O'Donnell went on to say he's "far more optimistic" about diesel's chances of increasing BMW's US market share -- because, you know, it's not like the oil industry gets any tax breaks, or anything. And it's not like diverting some money away from oil subsidies and putting it toward EV technology would create the "level playing field" that O'Donnell and his company so desperately need. No siree, the US energy market is just as pure and fair as it's always been -- and it certainly doesn't deserve to be corrupted by an EV tax credit pestilence. That said, O'Donnell would still really appreciate it if we buy the battery-powered i3 when it launches in 2013. Who knows? He may even throw in a free bridge, too."I believe in a free economy. I think we should abolish all tax credits. What they are doing is putting a bet on technology, which is not appropriate. As a taxpayer, I am not sure this is the right way to go."
CE-Oh no he didn't!: BMW exec says electric vehicles 'won't work,' but would love to sell you one anyway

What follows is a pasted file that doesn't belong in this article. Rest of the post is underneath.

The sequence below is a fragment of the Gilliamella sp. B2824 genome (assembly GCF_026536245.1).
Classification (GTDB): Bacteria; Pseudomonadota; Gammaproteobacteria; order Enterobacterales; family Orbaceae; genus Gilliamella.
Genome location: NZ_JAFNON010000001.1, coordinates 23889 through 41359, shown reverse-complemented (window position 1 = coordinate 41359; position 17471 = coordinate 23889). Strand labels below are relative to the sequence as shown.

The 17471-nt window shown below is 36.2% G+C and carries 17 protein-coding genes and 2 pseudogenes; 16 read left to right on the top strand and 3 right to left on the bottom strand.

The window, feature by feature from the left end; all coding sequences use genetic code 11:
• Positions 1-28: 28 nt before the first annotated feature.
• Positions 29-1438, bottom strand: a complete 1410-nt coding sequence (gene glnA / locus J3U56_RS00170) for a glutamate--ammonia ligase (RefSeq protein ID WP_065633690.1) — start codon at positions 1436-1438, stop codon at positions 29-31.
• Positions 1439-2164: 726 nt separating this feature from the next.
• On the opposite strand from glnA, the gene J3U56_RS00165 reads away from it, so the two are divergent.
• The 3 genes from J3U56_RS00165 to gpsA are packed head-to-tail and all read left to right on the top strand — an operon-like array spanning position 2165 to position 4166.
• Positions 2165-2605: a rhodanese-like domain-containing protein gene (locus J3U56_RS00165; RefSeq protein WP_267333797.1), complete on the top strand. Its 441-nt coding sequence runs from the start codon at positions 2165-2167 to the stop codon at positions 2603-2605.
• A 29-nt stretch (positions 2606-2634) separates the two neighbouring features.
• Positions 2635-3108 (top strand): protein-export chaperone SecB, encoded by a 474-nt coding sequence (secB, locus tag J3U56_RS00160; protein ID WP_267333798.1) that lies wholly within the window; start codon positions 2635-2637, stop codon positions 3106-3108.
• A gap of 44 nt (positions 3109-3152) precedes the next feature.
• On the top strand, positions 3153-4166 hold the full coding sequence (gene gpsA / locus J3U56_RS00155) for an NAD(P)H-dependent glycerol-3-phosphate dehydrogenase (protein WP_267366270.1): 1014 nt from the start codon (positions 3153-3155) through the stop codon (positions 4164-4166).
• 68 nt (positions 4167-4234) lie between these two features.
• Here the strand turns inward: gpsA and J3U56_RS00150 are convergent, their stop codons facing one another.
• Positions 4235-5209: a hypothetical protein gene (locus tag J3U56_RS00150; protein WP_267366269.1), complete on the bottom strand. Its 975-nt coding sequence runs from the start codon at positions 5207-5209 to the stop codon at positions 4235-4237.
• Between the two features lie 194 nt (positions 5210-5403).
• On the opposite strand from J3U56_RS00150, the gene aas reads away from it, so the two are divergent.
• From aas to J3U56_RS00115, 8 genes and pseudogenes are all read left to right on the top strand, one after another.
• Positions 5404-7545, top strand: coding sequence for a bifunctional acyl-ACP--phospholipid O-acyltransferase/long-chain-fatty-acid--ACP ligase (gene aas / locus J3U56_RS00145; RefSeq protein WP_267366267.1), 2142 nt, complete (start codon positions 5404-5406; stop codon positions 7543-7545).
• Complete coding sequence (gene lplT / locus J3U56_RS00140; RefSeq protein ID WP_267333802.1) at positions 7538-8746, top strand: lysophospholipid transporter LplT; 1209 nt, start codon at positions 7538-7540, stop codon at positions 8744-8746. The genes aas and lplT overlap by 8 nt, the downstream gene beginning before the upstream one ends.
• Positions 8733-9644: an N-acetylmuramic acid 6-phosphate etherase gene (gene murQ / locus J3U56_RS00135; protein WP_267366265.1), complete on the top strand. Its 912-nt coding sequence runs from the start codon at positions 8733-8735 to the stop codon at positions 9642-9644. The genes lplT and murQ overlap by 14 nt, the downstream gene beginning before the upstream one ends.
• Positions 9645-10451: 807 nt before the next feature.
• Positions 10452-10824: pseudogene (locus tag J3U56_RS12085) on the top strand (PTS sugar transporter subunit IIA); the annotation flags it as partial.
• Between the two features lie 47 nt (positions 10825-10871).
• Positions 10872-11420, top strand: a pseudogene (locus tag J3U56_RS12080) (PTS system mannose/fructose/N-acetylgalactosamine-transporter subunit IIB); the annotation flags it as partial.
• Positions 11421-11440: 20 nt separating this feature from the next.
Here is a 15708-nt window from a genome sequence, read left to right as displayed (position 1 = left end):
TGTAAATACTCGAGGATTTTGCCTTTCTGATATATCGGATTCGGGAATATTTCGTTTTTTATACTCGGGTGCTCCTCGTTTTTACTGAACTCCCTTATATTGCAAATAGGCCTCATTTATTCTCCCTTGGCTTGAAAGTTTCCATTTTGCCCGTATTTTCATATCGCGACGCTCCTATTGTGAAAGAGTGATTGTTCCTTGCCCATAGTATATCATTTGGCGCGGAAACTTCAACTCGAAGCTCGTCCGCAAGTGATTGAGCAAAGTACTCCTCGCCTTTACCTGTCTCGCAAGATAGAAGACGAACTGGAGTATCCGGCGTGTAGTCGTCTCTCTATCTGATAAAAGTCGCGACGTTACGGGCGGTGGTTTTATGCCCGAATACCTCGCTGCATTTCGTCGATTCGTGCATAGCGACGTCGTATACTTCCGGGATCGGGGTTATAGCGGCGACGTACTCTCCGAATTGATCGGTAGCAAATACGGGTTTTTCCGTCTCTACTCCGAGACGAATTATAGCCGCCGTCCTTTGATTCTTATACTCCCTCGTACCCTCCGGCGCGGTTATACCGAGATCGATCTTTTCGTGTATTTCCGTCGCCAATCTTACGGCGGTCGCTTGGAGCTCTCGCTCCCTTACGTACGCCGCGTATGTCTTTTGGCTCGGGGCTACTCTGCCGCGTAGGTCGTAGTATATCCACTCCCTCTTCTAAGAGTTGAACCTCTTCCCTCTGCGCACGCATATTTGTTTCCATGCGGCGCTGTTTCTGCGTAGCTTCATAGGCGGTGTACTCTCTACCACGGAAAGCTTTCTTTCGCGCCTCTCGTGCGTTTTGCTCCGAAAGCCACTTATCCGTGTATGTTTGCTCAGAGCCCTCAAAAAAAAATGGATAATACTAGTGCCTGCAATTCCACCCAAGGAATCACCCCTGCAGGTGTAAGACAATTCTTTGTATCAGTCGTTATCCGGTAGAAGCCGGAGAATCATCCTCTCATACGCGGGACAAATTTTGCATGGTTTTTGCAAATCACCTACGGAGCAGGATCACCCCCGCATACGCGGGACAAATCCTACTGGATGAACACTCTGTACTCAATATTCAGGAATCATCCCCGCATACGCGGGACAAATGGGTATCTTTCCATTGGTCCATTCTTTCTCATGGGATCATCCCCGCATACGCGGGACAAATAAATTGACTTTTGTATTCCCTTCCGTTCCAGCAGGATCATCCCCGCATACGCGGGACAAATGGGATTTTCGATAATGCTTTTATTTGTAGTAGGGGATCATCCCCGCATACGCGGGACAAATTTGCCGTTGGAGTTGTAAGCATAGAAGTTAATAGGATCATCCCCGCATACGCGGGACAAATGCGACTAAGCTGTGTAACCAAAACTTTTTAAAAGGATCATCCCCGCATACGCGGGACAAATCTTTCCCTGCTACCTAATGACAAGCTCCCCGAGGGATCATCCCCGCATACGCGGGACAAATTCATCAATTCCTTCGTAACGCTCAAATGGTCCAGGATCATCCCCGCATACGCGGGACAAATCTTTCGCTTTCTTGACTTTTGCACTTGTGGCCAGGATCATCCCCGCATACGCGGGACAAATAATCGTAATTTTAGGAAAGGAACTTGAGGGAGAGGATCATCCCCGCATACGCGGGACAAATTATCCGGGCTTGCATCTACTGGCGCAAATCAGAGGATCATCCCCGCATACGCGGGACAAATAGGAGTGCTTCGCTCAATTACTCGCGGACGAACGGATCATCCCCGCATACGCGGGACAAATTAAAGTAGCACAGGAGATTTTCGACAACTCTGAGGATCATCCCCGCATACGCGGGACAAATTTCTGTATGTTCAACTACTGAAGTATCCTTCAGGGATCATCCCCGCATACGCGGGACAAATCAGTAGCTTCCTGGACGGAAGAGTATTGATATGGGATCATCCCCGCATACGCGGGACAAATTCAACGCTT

Jim O'Donnell, CEO and chairman of BMW North America, recently sat down with the Detroit News to discuss the ActiveE -- an electric version of BMW's 1 Series coupe, available for lease in the US this fall. Most CEOs would've probably used the opportunity to wax PR poetic about their company's bold, forward-looking ethos, because that's what CEOs do. O'Donnell, however, used the occasion to let us in on a dirty little secret: EVs don't actually work. According to O'Donnell's undoubtedly robust calculations, EVs won't work for "at least 90-percent" of the human population, at current battery ranges. The situation is so dire, in fact, that the US government shouldn't even bother wasting its $7,500 tax credits on frivolous things like innovation, national security and clean air.